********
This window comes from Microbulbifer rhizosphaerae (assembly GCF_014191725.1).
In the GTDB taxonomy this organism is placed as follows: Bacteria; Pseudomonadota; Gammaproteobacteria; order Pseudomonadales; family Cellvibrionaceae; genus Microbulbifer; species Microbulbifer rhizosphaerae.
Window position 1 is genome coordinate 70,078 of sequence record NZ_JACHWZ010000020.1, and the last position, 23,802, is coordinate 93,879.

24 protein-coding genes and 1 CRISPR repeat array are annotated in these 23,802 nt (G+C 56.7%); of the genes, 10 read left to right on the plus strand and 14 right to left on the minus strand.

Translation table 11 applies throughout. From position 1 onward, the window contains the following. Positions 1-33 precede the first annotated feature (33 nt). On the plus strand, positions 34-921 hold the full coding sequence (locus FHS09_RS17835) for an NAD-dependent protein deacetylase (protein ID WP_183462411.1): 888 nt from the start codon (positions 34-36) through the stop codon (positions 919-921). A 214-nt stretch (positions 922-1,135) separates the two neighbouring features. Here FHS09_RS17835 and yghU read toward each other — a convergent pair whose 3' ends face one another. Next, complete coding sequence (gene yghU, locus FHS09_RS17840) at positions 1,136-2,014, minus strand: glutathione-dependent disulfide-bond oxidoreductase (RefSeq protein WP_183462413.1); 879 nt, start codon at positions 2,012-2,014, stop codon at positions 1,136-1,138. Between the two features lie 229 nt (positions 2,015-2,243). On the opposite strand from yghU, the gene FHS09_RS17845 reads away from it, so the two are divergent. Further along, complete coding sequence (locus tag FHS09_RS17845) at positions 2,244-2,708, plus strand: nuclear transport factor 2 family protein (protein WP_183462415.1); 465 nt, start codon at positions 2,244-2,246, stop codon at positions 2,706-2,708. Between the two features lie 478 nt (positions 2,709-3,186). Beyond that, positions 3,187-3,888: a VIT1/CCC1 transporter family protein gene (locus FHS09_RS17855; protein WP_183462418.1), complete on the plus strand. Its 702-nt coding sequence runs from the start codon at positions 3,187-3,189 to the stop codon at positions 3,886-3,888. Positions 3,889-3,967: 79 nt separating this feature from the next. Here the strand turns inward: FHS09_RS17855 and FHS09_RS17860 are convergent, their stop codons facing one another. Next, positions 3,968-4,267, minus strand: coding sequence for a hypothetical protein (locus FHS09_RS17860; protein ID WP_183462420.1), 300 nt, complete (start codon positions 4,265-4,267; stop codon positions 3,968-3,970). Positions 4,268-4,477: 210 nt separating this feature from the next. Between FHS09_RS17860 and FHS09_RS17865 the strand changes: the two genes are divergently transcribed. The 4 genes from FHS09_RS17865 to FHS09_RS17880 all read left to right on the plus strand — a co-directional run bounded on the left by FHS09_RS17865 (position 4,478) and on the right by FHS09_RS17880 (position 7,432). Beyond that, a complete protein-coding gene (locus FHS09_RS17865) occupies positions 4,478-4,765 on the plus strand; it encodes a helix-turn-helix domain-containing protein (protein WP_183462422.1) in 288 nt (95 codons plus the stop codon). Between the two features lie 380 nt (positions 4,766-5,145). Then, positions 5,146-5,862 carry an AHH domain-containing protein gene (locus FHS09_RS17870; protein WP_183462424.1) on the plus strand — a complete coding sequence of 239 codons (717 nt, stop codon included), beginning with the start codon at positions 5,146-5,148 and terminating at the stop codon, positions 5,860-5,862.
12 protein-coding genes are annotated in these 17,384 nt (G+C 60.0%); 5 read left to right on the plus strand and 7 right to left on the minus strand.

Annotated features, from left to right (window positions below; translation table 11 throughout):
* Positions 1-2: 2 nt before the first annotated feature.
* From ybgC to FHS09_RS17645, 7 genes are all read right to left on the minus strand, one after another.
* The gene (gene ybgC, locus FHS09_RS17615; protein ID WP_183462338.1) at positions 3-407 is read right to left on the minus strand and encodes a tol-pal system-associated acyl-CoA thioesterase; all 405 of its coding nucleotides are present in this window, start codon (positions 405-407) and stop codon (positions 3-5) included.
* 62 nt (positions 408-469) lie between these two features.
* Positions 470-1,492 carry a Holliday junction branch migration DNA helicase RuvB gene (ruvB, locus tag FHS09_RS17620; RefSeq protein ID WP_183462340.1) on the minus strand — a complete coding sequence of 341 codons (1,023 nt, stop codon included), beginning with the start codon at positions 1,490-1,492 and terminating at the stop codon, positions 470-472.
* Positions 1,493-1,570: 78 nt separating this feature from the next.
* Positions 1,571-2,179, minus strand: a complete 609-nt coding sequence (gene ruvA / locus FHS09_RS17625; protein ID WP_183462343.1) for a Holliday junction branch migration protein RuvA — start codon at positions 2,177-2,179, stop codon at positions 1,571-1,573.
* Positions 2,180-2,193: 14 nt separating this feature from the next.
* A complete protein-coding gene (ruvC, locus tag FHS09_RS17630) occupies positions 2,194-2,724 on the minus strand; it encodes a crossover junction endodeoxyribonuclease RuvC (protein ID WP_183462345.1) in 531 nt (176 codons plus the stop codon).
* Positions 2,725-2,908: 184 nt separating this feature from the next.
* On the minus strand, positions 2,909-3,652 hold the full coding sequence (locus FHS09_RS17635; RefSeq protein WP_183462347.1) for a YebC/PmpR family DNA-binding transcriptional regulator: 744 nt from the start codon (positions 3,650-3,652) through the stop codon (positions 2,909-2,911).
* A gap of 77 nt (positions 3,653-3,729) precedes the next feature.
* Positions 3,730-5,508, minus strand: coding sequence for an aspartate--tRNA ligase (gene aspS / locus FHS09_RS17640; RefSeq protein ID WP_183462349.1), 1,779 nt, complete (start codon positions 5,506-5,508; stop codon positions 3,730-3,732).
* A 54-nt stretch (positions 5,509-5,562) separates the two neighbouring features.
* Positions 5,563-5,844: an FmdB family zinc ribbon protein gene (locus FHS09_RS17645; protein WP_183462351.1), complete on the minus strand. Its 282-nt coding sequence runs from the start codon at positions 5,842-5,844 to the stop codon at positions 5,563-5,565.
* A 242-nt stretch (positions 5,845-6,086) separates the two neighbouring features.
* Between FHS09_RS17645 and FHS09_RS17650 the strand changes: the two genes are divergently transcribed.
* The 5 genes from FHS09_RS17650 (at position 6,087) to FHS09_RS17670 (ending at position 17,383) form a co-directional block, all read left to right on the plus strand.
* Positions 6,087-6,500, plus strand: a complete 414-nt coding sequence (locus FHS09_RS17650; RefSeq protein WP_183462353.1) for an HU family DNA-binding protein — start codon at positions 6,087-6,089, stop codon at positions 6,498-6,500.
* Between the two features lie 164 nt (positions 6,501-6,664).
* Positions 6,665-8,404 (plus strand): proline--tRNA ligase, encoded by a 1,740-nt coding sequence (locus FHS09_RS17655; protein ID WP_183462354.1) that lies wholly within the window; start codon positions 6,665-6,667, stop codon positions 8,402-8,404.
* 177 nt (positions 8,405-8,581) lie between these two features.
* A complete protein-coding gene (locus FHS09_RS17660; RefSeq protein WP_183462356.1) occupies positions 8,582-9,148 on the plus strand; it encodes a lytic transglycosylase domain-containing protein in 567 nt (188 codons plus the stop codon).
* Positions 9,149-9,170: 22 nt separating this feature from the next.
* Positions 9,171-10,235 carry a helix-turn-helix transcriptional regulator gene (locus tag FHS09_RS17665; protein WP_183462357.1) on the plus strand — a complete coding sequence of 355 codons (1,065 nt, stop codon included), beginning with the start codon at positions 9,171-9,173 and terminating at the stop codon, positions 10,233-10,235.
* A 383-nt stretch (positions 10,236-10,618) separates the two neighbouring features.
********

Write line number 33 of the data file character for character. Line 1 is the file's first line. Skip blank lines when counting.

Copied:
* A 383-nt stretch (positions 10,236-10,618) separates the two neighbouring features.